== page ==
The Last Murder at the End of the World: A Novel

Image of The Last Murder at the End of the World: A Novel
Release Date: 
May 21, 2024
Sourcebooks Landmark
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“Like Turton’s earlier novel, The 7½ Deaths of Evelyn Hardcastle, this one is unforgettable and resonant but requires both patience and commitment.”

“In four days we’re either going to change the world or die trying.” That’s scientist Niema Mandripilias, addressing the computer that interacts directly with her thoughts, as it does on much of the fogged-in island that seems to hold the last remnants of the world’s population. Does Niema see “the island” now as her own world? Is she entitled to make its life-and-death decisions?

Stuart Turton’s ticking-clock thriller provides a post-apocalyptic focus of a few hundred people, and of those, a handful of leaders. Then he pushes those leaders toward revelation of crime, especially of murder but perhaps even worse. (What could be worse? After the rest of the planet’s been poisoned, points of view shift, right?) Within those four days—92 hours—not only must the crime or crimes be solved, but the balance of organic life and artificial intelligence will shift drastically. Chapter by suspenseful chapter, Turton twists his island world’s sense of truth and potential.

Niema’s mission has been to morph people into beings who smile tenderly at each other and live in peace. If their free will and their scientific advances have to vanish in the process, she feels that’s a fair trade: “I don’t miss the violence that was everywhere. I don’t miss the poverty, or the anger, or being afraid of every hate-peddling psychopath who might win an election.” (Sound familiar?)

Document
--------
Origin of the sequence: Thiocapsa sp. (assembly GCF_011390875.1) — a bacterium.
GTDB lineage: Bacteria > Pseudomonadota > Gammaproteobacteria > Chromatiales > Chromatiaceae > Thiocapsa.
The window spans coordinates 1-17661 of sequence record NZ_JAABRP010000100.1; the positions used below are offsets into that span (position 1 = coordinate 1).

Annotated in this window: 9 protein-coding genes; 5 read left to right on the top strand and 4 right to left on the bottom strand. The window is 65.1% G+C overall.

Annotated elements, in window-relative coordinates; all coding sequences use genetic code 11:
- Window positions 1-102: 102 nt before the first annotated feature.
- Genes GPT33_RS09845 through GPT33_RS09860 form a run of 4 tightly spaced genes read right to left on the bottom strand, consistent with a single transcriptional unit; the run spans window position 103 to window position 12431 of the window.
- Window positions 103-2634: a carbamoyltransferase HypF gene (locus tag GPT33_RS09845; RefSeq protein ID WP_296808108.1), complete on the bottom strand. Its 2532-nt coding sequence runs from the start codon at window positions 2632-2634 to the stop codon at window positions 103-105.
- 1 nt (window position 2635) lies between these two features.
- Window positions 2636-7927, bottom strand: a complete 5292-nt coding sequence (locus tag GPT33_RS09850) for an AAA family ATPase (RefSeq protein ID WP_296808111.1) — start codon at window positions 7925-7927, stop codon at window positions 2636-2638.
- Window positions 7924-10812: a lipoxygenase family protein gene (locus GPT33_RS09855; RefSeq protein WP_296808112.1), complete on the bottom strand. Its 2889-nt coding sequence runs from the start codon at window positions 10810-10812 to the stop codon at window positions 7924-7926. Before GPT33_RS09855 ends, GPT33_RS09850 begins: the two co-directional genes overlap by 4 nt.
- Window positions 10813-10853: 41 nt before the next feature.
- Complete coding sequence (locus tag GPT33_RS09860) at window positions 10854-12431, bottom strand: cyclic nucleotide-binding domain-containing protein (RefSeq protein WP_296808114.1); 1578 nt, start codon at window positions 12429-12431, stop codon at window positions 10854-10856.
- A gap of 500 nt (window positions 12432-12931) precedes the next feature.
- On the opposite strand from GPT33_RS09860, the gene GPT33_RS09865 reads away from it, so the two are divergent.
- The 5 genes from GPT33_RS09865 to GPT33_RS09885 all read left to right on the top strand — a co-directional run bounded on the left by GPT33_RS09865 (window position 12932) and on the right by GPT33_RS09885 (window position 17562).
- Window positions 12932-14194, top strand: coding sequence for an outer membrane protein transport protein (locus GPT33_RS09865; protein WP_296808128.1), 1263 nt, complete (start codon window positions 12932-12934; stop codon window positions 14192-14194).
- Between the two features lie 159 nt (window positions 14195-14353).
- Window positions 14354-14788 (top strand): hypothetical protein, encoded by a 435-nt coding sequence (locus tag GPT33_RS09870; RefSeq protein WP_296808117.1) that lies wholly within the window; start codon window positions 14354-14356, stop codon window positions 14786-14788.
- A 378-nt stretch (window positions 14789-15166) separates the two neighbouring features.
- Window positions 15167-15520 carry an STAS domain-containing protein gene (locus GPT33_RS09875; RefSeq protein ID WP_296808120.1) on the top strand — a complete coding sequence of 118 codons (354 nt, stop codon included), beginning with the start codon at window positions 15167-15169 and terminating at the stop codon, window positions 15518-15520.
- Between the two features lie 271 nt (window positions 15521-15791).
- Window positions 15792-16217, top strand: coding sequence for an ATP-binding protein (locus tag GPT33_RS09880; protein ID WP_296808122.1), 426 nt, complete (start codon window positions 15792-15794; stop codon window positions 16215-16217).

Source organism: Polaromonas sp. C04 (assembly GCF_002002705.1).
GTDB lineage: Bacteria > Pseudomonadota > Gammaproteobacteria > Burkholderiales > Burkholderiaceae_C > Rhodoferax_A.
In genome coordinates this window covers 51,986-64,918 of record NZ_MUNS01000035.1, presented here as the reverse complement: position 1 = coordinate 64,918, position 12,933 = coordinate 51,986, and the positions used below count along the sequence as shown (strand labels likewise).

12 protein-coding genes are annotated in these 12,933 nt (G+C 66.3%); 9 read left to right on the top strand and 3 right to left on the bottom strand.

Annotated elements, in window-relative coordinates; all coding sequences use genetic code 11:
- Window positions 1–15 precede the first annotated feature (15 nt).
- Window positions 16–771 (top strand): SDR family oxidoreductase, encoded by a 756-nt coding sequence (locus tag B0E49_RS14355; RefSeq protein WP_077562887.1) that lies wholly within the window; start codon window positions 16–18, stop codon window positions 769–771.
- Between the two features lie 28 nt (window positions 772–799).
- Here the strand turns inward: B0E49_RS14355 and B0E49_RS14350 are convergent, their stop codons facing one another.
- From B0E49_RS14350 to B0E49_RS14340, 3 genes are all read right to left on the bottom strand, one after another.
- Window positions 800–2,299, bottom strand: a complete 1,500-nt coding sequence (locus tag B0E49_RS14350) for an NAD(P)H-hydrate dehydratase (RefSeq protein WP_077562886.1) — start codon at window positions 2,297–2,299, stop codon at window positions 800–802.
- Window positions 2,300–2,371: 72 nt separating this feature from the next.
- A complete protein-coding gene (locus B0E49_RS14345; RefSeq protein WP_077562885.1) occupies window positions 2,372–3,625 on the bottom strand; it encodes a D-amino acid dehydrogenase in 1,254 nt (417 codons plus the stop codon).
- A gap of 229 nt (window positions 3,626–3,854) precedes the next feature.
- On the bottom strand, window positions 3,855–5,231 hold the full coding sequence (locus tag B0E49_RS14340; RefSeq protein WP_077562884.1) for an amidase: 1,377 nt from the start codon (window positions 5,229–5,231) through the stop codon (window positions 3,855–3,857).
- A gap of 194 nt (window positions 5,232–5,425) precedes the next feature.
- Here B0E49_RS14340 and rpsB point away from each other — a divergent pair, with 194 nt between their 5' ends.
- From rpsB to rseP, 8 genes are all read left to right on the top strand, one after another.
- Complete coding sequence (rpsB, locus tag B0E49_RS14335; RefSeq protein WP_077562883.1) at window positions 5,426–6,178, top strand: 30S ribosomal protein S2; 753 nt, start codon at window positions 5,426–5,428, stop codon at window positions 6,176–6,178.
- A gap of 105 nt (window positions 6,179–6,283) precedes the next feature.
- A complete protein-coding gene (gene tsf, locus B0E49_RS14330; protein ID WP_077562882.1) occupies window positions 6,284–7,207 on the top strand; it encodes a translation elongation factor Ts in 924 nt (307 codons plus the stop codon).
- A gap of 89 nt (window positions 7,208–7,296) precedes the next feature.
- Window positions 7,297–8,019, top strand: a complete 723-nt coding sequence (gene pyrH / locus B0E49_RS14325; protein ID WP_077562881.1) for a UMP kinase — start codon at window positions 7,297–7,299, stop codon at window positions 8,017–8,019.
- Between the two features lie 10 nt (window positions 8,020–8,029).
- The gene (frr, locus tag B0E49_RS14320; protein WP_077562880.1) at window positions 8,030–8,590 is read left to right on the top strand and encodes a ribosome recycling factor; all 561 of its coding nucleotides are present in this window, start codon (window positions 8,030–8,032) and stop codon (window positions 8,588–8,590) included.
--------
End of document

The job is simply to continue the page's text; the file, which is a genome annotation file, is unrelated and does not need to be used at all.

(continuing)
Yet ironically, it’s Niema who’s willing to give up the secrecy that the scientists on the island have held for decades in order to give the “villagers” a chance at choosing their own fate. When she declares her intention, she sets in motion multiple death threats to herself. Doing her best to ignore that, and the ticking clock that threatens to swamp “her” island in death for all, she attempts to use her lab skills and manipulation to maneuver humanity away from completing the apocalypse.

Turton’s plot suggests that eating from the tree of knowledge may always mean disaster. There’s also a hint of the pain that Frankenstein’s monster endures. Salvation must come from Emory, neither a scientist nor a political manipulator, but someone hunting for other strands of trust. She says aloud the word “motive,” as in “motive for murder,” and tries to interrupt the consequences underway. Meanwhile the extremely sentient computer that talks with each character has its own notions of what’s best for this remnant’s survival.

By the midpoint of this sci fi/murder novel, with its multiple moral compasses, there are strong hints of 2001: A Space Odyssey, as well as most colonial efforts to straighten out native people, plus an echo of Cixin Liu’s space invaders trilogy and the family conflicts of classic Shakespearean dramas. It says a lot for Turton’s narrative skills that the pressure of plot and threat can propel a reader through these twists. But there are few heroes in this cosmos, and plenty of poor choices available around innocence and painful knowledge.

Like Turton’s earlier novel, The 7½ Deaths of Evelyn Hardcastle, this one is unforgettable and resonant but requires both patience and commitment (or an obsession with unraveling the murder) to read all the way through to the last motives and actions. Pick it up as an investigation of our own apocalypse in the making, but don’t expect any classic genre satisfactions—like his artificial intelligence pushing this island world along, the author’s pushing a particular solution to our world conflict. It’s your choice, as all-powerful reader, whether to buy in.